The reason I said unsupervised is because the antitrust laws are flexible enough to allow companies to do that if there’s a good pro-competitive reason to do it, but it should be under the guidance of counsel to make sure the safeguards we were talking about earlier are in place.
And in general, what gets looked favorably upon from an antitrust perspective is if you have a third party that’s sort of managing that exchange. So instead of companies just directly sending each other all their information, you are going to have a neutral third party who collects the raw data, filters it down so that only the competitively benign information is getting shared. It’s anonymous, it’s aggregated, all of those kinds of things to make sure that nothing inappropriate is taking place.
Renee Karibi-Whyte: So can that third party be the trade association or is that not seen as neutral?
Janelle Wrigley: It ideally shouldn’t be. I mean unless it’s someone that’s really not participating in the industry themselves.
Renee Karibi-Whyte: So there’s an association management company, for example, that manages a trade association that might be okay versus a member managed associate?
Janelle Wrigley: Exactly.
Renee Karibi-Whyte: Okay. And then just to go back to the actual sales information and the pricing information that I as a marketer or a salesperson, as a salesperson wants to know, they specifically want to know that information that is sensitive and is specific. What are the rules around gathering that information?
Janelle Wrigley: So in general if the information is coming from a third party, you probably, maybe are okay.
Renee Karibi-Whyte: And here’s the gray areas we were talking about.
Janelle Wrigley: Right. But there’s plenty of caveats that I could put around that. I think at the end of the day, the advice that you should give your salespeople or your marketing staff is, don’t go out looking for non-public information from customers, from third parties. Use public sources or let those, entities or customer, whoever, let them volunteer the information to you, I mean, that’s a much safer way to do it.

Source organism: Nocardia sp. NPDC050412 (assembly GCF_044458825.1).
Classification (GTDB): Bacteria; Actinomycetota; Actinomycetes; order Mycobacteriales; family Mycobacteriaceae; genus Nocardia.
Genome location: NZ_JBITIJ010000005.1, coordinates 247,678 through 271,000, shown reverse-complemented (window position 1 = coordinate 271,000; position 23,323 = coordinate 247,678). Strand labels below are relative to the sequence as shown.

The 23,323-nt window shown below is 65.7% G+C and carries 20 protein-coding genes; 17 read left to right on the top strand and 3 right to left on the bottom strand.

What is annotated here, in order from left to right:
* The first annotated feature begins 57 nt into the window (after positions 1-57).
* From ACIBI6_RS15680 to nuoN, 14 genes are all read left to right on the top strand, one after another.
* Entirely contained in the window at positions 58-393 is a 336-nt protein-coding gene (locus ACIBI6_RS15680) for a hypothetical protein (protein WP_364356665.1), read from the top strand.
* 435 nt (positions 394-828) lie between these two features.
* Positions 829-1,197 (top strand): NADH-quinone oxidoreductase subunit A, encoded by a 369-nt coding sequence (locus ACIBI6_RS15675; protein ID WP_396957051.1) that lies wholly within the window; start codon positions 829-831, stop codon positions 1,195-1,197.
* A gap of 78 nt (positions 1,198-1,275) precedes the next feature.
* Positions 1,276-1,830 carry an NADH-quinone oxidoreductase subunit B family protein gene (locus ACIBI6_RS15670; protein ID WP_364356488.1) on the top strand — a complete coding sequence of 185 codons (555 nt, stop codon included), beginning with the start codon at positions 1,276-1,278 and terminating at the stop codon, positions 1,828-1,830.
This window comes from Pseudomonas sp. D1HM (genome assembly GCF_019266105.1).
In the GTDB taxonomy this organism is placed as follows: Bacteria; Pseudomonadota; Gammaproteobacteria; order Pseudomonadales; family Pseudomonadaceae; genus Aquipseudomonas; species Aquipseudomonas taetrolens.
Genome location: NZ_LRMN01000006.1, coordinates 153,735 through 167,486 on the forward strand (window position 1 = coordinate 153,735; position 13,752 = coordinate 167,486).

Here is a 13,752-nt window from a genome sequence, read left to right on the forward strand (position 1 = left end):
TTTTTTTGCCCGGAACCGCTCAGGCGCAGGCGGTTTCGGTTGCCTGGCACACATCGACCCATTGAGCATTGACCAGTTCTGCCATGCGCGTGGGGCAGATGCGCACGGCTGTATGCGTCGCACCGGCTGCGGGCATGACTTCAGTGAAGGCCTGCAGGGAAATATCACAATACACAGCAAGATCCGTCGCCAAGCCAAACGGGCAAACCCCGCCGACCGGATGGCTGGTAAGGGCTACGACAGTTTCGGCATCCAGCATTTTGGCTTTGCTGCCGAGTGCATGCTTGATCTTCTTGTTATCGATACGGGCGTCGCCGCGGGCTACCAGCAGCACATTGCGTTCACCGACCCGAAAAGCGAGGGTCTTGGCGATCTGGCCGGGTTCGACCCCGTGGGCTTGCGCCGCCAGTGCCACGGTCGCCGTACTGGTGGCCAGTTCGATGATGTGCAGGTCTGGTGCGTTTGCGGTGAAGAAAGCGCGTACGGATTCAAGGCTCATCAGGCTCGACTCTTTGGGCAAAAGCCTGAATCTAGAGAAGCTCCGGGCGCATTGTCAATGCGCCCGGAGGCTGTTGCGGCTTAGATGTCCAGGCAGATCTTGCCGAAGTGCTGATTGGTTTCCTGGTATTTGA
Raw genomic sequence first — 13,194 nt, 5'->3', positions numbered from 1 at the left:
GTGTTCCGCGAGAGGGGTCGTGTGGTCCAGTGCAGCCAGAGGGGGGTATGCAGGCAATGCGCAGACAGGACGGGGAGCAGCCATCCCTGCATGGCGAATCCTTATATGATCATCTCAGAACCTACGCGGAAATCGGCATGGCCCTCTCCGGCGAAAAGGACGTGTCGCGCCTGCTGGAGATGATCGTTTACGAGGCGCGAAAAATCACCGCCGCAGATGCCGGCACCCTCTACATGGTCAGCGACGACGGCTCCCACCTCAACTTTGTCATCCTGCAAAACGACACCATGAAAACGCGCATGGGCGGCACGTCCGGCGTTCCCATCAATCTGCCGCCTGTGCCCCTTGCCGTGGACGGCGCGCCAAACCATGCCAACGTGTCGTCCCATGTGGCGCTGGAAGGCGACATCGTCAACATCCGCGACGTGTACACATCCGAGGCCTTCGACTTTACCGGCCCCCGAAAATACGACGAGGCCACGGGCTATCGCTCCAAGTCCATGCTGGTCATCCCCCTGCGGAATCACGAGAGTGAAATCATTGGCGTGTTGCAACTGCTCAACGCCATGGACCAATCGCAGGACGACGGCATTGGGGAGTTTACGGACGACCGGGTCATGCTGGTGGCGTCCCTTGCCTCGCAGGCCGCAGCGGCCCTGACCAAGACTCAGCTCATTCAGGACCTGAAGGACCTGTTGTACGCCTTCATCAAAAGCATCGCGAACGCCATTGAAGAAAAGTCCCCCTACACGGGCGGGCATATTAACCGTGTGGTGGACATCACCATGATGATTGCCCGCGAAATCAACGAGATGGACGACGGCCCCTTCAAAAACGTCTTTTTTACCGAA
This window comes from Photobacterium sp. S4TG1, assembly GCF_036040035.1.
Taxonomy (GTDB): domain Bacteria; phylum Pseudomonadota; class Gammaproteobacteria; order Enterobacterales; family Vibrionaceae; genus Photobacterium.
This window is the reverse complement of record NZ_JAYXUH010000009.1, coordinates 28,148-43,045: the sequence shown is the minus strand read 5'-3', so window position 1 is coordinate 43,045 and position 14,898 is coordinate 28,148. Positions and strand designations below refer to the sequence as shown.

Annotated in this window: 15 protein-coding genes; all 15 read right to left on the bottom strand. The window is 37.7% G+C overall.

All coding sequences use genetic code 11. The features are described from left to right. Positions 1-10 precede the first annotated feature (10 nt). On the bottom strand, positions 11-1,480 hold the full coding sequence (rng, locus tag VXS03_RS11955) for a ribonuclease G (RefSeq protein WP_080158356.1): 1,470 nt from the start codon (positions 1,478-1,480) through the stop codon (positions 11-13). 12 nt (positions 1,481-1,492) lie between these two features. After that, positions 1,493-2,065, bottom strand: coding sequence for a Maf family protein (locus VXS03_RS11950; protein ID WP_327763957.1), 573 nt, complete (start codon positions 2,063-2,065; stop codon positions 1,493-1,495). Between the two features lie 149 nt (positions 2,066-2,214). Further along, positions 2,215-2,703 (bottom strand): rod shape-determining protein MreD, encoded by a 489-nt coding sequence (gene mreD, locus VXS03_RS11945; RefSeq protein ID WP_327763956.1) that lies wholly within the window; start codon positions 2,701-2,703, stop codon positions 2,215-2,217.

You can think of the example, if you have a salesperson, who’s negotiating a price with a customer and you offer a price to the customer $10 for your widget that you sell and the customer comes back to you and says, while your competitor down the street offered me $9. Well, that seems pretty pro-competitive. They volunteer the information and they’re trying to get a better price out of you, and that’s a benefit to the consumer and that should really be okay.
But, going back to the example of you don’t want to accidentally implicate yourself, in a price-fixing conspiracy, it’s never a good idea to be really seeking out non-public competitively sensitive information regardless of the source, just to minimize the risk that it could be misinterpreted. And as part of that one thing to tell salespeople or anybody, who receives that kind of information even if it’s from a legitimate source, you should always document on email or whatever it is. Make a note where you got that information from, so that if the government happens to see that document one day, they don’t think that you’ve got it directly from the competitor.
Renee Karibi-Whyte: So it sounds like it is okay to pass it on to perhaps a centralized place within your organization, someone who gathers the competitive intelligence as long as you notate it, where you got it from the source of it and how you came to get it.
Janelle Wrigley: Generally speaking, yes, I will go back — I will fall back on my repeated phrase that “Call your company’s lawyer and ask before you really do anything.” I say that because this is — price-fixing conspiracies, the risk of getting caught up in a price-fixing conspiracy, this is the absolute nightmare for any company. The penalties are so high that you really have to be careful about the risks and you always want to make sure that whatever you’re doing is closely watched by the people who are legal experts in that area.
Renee Karibi-Whyte: So I want to touch on another term that you use and that’s ‘Public’, so what constitutes public information?
Janelle Wrigley: Really anything that’s out there in the public sphere, that maybe a company has reported something in a press release, that’s been reported in the media even; even if it was initially non-public information or initially maybe a journalist got a scoop about something a company is doing and published article about that; that’s still public information, it’s out there in the public domain.
Renee Karibi-Whyte: So anything you can get online essentially, even when the company doesn’t post it directly, if someone else has put it online then it constitutes public information.
Janelle Wrigley: Exactly, and then that’s getting back to the issue of what is the source of the sensitive information. The main concern you’re thinking about competitor communications and these information exchanges is, you don’t want two competitors agreeing with each other to come together and hurt competition in some way.
So if you’re getting the information from a public source, from Google, from ‘The New York Times’, from your customers, there’s less of a risk there that there’s an agreement between two competitors because the other competitor is not really involved in that relay of information.